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Hundreds of restaurants on the mainland have discovered Hawaii’s popular poke in recent years, with the number of outlets more than quintupling. [ARI LEVAUX]

Flash in the Pan: Raw meal: Try popular poke the original Hawai’ian way

Around half-past eight, in Naalehu, Hawai’i, I walked into Shaka, the southernmost bar and restaurant in the United States.

When I asked for food, the goateed man behind the bar apologized for the fact that the kitchen was closed.

“What about poke?” I asked.

That simple question broke the tension between my hunger and his schedule. With an air of relief, he waved me toward America’s southernmost refrigerated Coca-Cola case, which contained several packages of poke (poe-kay), the Hawai’ian version of sushi. It consists of cubes of raw fish, most often ahi tuna, tossed in flavorings. Conspicuously absent is any acid like lime juice, which would cook the poke into ceviche. Without such acid, poke is officially raw.

In addition to ahi, other Hawai’ian fish like ono and mahi mahi can be made into poke. More recently other fish like salmon or yellowtail have been discovered to make great poke, along with octopus, shrimp and other shellfish, both fresh and frozen.

Hundreds of restaurants on the mainland have figured out as much in recent years, with the number of poke outlets more than quintupling. There are more than 600 poke-eries nationwide, in almost all 50 states.

Until I opened America’s southernmost vintage refrigerated beverage display case, the best poke I’d had on island was from ChoiceMart, a grocery store in Captain Cook that receives an early-morning delivery from the venerable Suisan Fish Market, a 110-year-old establishment with its own fleet of boats and a Japanese approach to handling raw fish. Suisan’s CEO was even interned during the war, after Pearl Harbor when things got real complicated for Hawai’ians of Japanese decent.

Today Suisan’s poke is in demand island-wide, a but a batch made in the early morning, even if from the freshest of fish, will be rough around the edges by afternoon. Once the fish is cut crosswise, the expiration clock starts ticking.

In fact, Hawai’ian poke is regularly made with ahi that isn’t fresh, carefully identified as “previously frozen” in stores. To those of us who don’t live in Hawai’i, this is your cue that it’s possible to make poke at home that a Hawai’ian would eat.

How to eat it

Poke was originally a verb that means “to cut or slice crosswise into pieces” in native Hawai’ian. To this day, when ahi is sliced properly the grain is visible. Along with the cubes of fresh ahi, the original poke included salt, seaweed and kukui nuts, aka candlenut, named after the fact that lamp oil can be extracted from them. Over the centuries, other ingredients were incorporated into the palate of poke seasonings: first onions, then tomatoes, and so on.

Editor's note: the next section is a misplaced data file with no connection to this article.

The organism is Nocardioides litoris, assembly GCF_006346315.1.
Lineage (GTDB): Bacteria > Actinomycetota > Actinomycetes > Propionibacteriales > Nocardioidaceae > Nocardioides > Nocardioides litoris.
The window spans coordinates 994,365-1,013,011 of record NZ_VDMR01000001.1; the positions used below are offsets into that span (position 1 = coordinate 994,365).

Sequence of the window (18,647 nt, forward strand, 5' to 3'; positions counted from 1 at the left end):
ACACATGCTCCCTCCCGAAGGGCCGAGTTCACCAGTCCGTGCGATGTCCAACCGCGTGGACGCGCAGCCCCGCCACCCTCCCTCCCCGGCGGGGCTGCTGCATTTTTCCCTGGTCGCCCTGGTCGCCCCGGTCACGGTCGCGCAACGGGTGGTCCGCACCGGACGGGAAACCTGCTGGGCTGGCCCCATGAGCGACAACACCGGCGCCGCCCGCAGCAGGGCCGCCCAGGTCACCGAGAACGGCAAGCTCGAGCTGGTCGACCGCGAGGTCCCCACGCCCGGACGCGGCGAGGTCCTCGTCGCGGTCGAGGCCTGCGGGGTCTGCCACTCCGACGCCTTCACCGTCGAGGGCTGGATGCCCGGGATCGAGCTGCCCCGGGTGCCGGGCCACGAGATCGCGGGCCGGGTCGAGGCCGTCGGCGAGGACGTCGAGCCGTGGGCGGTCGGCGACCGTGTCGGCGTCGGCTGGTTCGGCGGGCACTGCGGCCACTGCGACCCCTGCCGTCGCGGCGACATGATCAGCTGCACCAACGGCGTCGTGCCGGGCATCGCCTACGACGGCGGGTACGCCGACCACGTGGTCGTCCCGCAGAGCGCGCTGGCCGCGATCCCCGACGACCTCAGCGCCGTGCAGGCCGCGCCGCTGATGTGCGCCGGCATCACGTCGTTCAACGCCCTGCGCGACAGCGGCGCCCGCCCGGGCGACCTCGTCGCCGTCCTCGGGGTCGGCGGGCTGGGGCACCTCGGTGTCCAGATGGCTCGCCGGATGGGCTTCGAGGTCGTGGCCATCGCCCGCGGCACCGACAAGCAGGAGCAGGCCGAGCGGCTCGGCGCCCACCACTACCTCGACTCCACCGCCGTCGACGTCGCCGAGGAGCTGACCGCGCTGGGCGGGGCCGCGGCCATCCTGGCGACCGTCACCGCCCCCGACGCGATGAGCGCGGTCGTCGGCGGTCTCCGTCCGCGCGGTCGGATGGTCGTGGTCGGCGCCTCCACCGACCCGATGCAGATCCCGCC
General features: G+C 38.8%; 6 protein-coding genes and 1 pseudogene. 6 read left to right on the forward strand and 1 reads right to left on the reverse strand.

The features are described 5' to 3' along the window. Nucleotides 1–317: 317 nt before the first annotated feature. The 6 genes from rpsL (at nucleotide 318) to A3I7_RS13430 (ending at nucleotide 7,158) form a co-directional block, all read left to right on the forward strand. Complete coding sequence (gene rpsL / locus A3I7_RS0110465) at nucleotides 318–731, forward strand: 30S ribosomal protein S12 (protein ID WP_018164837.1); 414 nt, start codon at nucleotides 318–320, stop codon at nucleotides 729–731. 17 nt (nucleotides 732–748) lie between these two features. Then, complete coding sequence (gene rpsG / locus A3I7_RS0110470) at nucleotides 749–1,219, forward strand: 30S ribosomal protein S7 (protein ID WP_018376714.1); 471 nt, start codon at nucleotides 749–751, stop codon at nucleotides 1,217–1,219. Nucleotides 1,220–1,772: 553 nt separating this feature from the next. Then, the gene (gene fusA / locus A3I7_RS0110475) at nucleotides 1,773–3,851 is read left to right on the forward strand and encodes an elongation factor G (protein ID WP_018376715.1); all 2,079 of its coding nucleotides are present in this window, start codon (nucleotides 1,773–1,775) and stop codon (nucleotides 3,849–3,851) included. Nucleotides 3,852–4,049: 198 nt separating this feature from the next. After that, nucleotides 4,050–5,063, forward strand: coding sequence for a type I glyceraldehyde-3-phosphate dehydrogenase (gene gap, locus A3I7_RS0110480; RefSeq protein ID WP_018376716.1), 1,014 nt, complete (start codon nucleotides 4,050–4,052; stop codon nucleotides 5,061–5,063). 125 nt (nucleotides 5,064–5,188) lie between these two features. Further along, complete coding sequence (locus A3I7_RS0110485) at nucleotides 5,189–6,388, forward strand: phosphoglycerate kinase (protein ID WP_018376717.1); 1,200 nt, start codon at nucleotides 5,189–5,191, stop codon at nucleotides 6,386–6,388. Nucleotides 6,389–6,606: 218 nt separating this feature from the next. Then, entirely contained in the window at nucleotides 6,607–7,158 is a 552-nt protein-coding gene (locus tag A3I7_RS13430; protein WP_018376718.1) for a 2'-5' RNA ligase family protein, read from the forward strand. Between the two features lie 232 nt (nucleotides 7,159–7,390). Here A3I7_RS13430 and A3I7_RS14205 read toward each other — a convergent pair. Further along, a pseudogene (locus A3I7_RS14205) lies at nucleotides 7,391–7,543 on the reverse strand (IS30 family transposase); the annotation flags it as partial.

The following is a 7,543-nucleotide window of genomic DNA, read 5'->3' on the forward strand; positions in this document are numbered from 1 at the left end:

The poke recipe that has taken much of the world by storm in recent years is ahi tuna prepared shoyu-style, aka soy sauce, sesame oil, scallion, ginger, sesame seeds, chili peppers, salt, pepper and sometimes kukui. But any type of fish that can be served raw can be served poke-style, including yellowtail, marlin and salmon. The number of recipes that have been invented boggle the mind and tease the belly, and include the likes of spicy mayo poke, creamy wasabi with pistachios, and kim chi poke made with crab, octopus, shrimp and fish. Hawai’ian-style, which includes limu seaweed, salt and ground kukui nut, is popular as well. You can even get smoked, grass-fed Hawai’ian beef, a surprisingly good poke that’s called pipikaula.

Make it your own

America’s southernmost poke appeared to be a simple version, little more than ahi tuna with green onions and Maui sweet onions.

I asked the man, “Do you have anything with which to serve the poke? Even a little … ”

“Rice?” we both asked, at the same time.

“Sure,” he said, reaching for my poke. A few minutes later he placed a to-go box on the bar, along with a caddy stocked with bottles of soy and Tabasco sauce, and slender yellow packets of Best Foods mayo. Inside the box: two scoops of rice, my poke and a plastic dish of Japanese furikake seasonings, which include small pieces of nori, sesame seeds, salt and particles of dried fish. Together with the Tabasco and mayo from the caddy, I was able to massage the poke and furikake into a spicy ahi place with a decidedly Japanese feel.

I brought home a second order and ate the poke on salad greens instead of rice.

The next morning, the cut edges of the leftover poke were less sharp, and the sheen on the faces had gone flat. I squeezed in the juice from a fresh Tahitian lime from the tree out back, and called it good. Good ceviche, that is.

I’m comforted to know that when I head north to my perch on the frozen mainland, I’ll be able to find frozen ahi, and make a decent version of ahi poke. And I’m looking forward to applying the poke principles with the local ingredients. Smoked elk poke, for example, sounds more than okey-dokey.

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